There is No ‘Right Answer’: Finding a Way, a Process to Address Challenges

Fredda recently posted an article on Forbes, There Is No ‘Right Answer’: Finding A Way, A Process To Address Challenges

The other day, a client asked us why we could not just provide them with the “right” answer to their current family enterprise challenge. A good question coming mainly from a belief that “experts” have the answers or a template for “the” answer.

And perhaps also coming from a feeling of how difficult it is to come to resolutions of challenges that touch the core of overlapping family relationships and family economy.

You can read the post in its entirety here:

The Cost Of Doing As Much As It Takes

Fredda recently posted an article on Forbes, The Cost of Doing as Much as it Takes.

This past week a group of wealthy and celebrity parents were indicted in a college admission scam. A good deal of attention has gone, rightfully so, to the use of wealth and influence in college entrance.

What has been less of a focus in these discussions is the impact of these activities on the children.

You can read the post in its entirety here:

Passion And Emotion In, As Well As For, Learning

Fredda recently posted an article on Forbes, “Passion And Emotion In, As Well As For, Learning”.

I have talked about learning as essential to resiliency and as an interactive process of engagement with people and materials in such a way that one’s understanding of them is changed. It is the interactive process with people that I want to speak about this month.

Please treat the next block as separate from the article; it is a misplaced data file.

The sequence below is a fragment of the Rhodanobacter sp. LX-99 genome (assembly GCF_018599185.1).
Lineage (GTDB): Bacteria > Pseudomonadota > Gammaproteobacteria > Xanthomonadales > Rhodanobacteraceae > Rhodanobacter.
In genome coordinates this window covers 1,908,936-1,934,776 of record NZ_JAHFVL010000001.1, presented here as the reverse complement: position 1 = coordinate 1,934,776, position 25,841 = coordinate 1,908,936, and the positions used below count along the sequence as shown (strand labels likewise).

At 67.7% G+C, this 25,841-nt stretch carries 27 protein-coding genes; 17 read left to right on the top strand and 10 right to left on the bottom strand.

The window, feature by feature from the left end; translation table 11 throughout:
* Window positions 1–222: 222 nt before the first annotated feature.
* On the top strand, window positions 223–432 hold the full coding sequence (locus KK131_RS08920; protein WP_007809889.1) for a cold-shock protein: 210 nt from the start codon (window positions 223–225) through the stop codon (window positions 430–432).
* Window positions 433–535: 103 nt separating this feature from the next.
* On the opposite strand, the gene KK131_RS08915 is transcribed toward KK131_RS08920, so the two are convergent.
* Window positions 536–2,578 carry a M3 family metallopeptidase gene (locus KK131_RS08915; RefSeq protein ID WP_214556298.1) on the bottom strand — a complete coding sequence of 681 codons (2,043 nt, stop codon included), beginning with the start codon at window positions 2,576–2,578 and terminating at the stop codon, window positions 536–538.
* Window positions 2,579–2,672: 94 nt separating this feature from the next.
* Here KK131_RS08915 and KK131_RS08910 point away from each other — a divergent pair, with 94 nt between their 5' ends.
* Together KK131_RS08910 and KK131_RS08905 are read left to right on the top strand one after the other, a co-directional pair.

You can review the short piece here:

The importance of grit and hard work

There has been a lot written on grit recently and the importance of working hard as being a key trait showing a person’s likelihood of success. Paul Tough’s book on How Children Succeed ( has gotten a lot of press where he discusses grit as a measurement of how determined and hard-working one is to achieve their goals. Some schools and centers of learning are thinking about curriculum to teach and instill such values to the younger generation as crucial to learning, development and future success. Developing this quality in families of wealth is especially important as opportunities to demonstrate fortitude are sometimes less available.

For example, in families of wealth, taking care of chores and needing to earn money are often not of necessity for the younger generation. Hired help cleans rooms, makes beds and puts away clothes with the intention of doing their job to be helpful and “keep a nice home”. The lesson that chores offer is the importance of responsibility and commitment to get a job done. If a youngster has the opportunity to earn extra money, rather than being given it, then working hard to earn something is the take-away.

Paid first jobs are sometimes passed up because a more interesting internship might be more in line with the young adult’s passion and income is not a survival need. Although an opportunity, what must be weighed against it is the reward or lesson that come from the fruits of one’s labor. Likewise, giving a cell phone to a youngster is now part of the culture, yet having to work/earn an iPhone is way to instill the value of working for something that you want.

It is important that the next generation not be inadvertently robbed of the opportunity to develop and demonstrate grit to her/himself and others. Hard work and perseverance are traits that are essential for success throughout life. In families of wealth it is often necessary to be intentional about creating situations for the next generation so they don’t miss out on the vital lessons hard work can teach.